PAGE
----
Inside the most controversial prison in the world where inmates can handle knives

Jess Hardiman

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Inside the most controversial prison in the world where inmates can handle knives

Featured Image Credit: Netlifx

While most prisons are known to impose strict boundaries on dangerous inmates, there is one facility in Europe that favours a gentler – and much more radical – approach.  

Halden Prison is a maximum security facility in Halden, Norway, which was designed humanely to give prisoners a surprising level of comfort in their lives behind bars. 

Inside, private one-person cells look much more like cushy college dorm rooms, with ensuite toilets, TVs and personal fridges all creating a relaxing and homely environment, while cell blocks also have their own kitchens and laundry rooms. 

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Inmates are given a full working week to provide training in a variety of fields for the outside world, including mechanics and graphic design – while those learning about restaurant prep are even allowed to handle sharp knives. 

There is also an on-site recording studio called ‘Criminal Records’ for anyone wishing to learn more about music, while also contributing to a regular radio show. 

There's on-site recording studio facilities at Halden. Credit: NBC
There's on-site recording studio facilities at Halden. Credit: NBC

They then get weekends off, with a dedicated house available for overnight visits with their families.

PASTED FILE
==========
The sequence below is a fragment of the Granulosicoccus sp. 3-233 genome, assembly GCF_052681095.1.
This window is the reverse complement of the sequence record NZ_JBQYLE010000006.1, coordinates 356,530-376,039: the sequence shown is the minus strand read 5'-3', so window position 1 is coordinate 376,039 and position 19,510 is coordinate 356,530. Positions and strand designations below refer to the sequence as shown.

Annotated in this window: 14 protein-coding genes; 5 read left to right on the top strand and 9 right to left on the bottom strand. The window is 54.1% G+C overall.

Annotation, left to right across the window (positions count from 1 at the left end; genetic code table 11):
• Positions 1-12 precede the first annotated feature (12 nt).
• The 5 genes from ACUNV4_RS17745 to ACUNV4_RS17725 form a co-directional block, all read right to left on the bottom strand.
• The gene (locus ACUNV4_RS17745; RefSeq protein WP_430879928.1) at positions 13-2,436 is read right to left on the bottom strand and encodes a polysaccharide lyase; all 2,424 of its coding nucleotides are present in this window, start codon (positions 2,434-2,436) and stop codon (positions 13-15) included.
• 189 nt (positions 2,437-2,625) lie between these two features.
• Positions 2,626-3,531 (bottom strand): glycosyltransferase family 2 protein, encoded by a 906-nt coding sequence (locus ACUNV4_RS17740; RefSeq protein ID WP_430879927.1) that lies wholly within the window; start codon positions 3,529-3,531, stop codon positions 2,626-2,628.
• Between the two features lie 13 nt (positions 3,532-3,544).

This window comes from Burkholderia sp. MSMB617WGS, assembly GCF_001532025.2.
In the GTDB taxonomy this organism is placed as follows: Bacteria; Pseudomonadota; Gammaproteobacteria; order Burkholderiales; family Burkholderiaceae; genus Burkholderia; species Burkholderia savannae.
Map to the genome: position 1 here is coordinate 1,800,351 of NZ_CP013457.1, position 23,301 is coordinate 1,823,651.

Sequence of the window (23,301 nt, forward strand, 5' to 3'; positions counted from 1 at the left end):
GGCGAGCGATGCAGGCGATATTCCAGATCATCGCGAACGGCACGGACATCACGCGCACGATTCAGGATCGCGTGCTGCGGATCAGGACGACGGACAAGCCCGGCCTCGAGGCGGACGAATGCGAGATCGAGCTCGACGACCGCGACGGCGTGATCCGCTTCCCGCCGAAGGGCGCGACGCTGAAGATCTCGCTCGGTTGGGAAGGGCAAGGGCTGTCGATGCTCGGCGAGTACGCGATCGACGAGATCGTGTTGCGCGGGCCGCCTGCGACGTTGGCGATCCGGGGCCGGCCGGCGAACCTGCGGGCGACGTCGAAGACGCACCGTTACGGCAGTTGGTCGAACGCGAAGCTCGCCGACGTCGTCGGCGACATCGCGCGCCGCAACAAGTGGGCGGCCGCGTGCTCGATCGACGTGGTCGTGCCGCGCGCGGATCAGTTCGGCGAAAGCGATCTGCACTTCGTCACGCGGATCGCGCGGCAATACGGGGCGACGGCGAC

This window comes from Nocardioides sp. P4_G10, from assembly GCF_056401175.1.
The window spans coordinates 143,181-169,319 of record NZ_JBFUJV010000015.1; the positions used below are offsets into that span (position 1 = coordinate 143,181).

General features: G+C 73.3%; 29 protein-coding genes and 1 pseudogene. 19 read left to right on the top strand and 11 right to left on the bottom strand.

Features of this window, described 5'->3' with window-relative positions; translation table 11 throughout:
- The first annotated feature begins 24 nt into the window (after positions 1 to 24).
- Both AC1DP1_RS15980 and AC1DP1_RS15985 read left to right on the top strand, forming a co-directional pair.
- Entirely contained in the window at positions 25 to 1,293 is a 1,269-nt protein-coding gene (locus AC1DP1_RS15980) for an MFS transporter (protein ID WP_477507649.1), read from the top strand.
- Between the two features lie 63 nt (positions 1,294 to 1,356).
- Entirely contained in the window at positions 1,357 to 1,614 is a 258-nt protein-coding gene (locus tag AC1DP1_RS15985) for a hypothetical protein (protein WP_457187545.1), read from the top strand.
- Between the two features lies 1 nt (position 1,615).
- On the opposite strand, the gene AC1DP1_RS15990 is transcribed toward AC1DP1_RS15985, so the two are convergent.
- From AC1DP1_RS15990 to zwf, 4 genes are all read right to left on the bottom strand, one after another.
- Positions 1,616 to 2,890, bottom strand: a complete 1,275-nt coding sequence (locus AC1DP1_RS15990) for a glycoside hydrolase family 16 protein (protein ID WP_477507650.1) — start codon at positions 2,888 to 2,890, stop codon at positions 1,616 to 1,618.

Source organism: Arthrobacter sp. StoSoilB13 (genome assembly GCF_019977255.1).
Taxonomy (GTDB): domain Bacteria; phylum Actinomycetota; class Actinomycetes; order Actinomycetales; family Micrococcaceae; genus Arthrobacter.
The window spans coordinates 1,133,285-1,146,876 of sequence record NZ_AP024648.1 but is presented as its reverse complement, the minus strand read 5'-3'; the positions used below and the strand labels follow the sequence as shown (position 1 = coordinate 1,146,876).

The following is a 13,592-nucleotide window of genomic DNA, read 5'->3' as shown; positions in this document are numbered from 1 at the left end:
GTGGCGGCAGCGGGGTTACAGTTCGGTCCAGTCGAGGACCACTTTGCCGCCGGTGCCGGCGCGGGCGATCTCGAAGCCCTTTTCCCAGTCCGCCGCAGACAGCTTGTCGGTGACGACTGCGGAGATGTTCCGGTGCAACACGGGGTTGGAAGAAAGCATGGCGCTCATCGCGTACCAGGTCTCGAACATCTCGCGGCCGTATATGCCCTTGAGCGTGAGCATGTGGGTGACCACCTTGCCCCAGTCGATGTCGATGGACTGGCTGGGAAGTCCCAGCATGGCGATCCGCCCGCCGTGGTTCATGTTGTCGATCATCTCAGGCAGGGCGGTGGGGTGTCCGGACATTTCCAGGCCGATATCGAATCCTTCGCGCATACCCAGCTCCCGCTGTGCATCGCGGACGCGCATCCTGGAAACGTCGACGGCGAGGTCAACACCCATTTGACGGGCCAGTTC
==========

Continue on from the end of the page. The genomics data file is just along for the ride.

At Halden, which houses everyone from drug smugglers to murderers and rapists, prisoners are trusted to interact closely with guards and tutors, being welcome to play a game of chess or take walks together. 

The cell blocks look more like college dorms. Credit: NBC
The cell blocks look more like college dorms. Credit: NBC

The prison was featured in season three of Netflix series World’s Toughest Prisons, where presenter Raphael Rowe admitted he was ‘blown away’ by his visit, saying the rooms were better than some hotels he’d stayed in. 

“I can honestly say it is the cleanest and most humane visionary prison I have ever seen,” he said. 

“Their focus is 100 percent on rehabilitating prisoners to make them into the neighbours you and I would want to live next to.” 

Inmates are allowed to handle knives if they're learning about cookery. Credit: NBC
Inmates are allowed to handle knives if they're learning about cookery. Credit: NBC

But Rowe also said that, beneath the ‘illusion of normality’, the ‘controversial’ facility still had measures in place to ensure everyone’s safety around dangerous inmates, including having 350 staff to 250 prisoners. 

At one point, Rowe spoke to Theo, a self-confessed ‘football hooligan’ from Holland who had smuggled 200 kilos of hash, and now worked on the inside as a maintenance man for his block. 

Asked about how he found the prison experience, Theo said: “There's no bars, and it’s not like a prison prison. Still, we are inside, so you cannot go anywhere and you miss your family. It’s still prison.” 

Rowe pointed out that inmates at Halden were treated with unusually high levels humanity, dignity and respect. 

“It could be a palace, but you still cannot get out,” Theo replied. 

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Topics: News, World News

Jess Hardiman
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